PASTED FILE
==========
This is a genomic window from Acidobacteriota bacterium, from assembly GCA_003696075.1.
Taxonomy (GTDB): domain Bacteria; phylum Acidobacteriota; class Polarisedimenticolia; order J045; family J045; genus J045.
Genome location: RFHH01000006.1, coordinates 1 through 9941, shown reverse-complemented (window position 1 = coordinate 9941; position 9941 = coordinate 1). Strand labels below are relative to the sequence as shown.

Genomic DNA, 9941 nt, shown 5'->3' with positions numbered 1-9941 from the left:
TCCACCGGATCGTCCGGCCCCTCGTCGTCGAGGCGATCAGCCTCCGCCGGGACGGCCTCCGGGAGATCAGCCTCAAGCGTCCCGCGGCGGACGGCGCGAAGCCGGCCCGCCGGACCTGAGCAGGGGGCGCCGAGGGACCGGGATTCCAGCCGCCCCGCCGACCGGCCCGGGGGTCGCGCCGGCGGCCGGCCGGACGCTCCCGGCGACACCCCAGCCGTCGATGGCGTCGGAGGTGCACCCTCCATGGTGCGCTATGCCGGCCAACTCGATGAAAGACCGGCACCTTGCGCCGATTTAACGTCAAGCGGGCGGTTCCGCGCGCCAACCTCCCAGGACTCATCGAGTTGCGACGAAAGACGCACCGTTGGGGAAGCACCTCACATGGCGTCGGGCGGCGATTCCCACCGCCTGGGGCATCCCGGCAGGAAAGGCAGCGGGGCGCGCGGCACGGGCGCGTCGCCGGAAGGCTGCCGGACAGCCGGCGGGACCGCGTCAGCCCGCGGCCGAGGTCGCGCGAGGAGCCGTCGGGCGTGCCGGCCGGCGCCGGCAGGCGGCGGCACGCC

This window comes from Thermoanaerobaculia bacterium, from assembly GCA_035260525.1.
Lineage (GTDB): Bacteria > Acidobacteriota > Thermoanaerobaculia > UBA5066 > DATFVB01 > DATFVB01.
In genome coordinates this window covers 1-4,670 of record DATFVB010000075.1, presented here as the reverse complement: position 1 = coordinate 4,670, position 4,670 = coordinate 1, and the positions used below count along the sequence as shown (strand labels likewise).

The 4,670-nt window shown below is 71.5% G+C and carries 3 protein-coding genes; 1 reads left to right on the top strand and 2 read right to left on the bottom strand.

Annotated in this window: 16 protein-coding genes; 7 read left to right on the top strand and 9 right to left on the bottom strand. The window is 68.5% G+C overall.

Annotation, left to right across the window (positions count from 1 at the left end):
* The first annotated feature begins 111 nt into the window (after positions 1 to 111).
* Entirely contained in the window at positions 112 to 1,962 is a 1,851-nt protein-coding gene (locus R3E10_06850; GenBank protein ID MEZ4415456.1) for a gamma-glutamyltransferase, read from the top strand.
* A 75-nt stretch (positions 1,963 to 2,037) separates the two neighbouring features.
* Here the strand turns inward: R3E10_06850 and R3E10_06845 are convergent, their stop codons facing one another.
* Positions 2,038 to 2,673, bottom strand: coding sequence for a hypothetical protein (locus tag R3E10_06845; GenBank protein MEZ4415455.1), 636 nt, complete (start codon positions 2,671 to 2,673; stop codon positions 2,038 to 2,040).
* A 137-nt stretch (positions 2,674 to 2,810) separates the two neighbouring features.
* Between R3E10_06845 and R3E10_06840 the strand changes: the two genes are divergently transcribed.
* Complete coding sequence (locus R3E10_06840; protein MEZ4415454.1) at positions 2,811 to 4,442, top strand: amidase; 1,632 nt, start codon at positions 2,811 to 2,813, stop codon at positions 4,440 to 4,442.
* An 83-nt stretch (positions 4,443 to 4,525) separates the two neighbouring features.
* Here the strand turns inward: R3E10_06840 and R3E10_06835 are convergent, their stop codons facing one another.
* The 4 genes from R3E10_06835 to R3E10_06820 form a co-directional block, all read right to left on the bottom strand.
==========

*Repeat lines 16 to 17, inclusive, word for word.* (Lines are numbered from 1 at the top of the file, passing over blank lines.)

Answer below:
* Positions 2,038 to 2,673, bottom strand: coding sequence for a hypothetical protein (locus tag R3E10_06845; GenBank protein MEZ4415455.1), 636 nt, complete (start codon positions 2,671 to 2,673; stop codon positions 2,038 to 2,040).
* A 137-nt stretch (positions 2,674 to 2,810) separates the two neighbouring features.